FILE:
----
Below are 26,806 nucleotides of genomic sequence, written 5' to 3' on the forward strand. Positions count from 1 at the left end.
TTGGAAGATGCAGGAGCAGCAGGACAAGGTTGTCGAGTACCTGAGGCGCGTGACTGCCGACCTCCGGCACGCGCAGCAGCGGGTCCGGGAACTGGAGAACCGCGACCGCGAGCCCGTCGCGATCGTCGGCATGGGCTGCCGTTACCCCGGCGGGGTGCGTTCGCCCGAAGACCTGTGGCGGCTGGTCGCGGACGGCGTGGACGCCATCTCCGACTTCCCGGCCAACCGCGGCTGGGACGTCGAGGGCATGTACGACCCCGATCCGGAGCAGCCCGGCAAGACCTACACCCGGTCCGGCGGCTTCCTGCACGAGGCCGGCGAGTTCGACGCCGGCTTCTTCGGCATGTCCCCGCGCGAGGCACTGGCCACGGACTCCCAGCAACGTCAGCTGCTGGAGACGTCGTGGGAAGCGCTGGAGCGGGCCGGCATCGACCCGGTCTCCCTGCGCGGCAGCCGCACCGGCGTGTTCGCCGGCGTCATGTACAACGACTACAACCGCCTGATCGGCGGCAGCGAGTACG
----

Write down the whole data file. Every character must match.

Below are 26,806 nucleotides of genomic sequence, written 5' to 3' on the forward strand. Positions count from 1 at the left end.
TTGGAAGATGCAGGAGCAGCAGGACAAGGTTGTCGAGTACCTGAGGCGCGTGACTGCCGACCTCCGGCACGCGCAGCAGCGGGTCCGGGAACTGGAGAACCGCGACCGCGAGCCCGTCGCGATCGTCGGCATGGGCTGCCGTTACCCCGGCGGGGTGCGTTCGCCCGAAGACCTGTGGCGGCTGGTCGCGGACGGCGTGGACGCCATCTCCGACTTCCCGGCCAACCGCGGCTGGGACGTCGAGGGCATGTACGACCCCGATCCGGAGCAGCCCGGCAAGACCTACACCCGGTCCGGCGGCTTCCTGCACGAGGCCGGCGAGTTCGACGCCGGCTTCTTCGGCATGTCCCCGCGCGAGGCACTGGCCACGGACTCCCAGCAACGTCAGCTGCTGGAGACGTCGTGGGAAGCGCTGGAGCGGGCCGGCATCGACCCGGTCTCCCTGCGCGGCAGCCGCACCGGCGTGTTCGCCGGCGTCATGTACAACGACTACAACCGCCTGATCGGCGGCAGCGAGTACG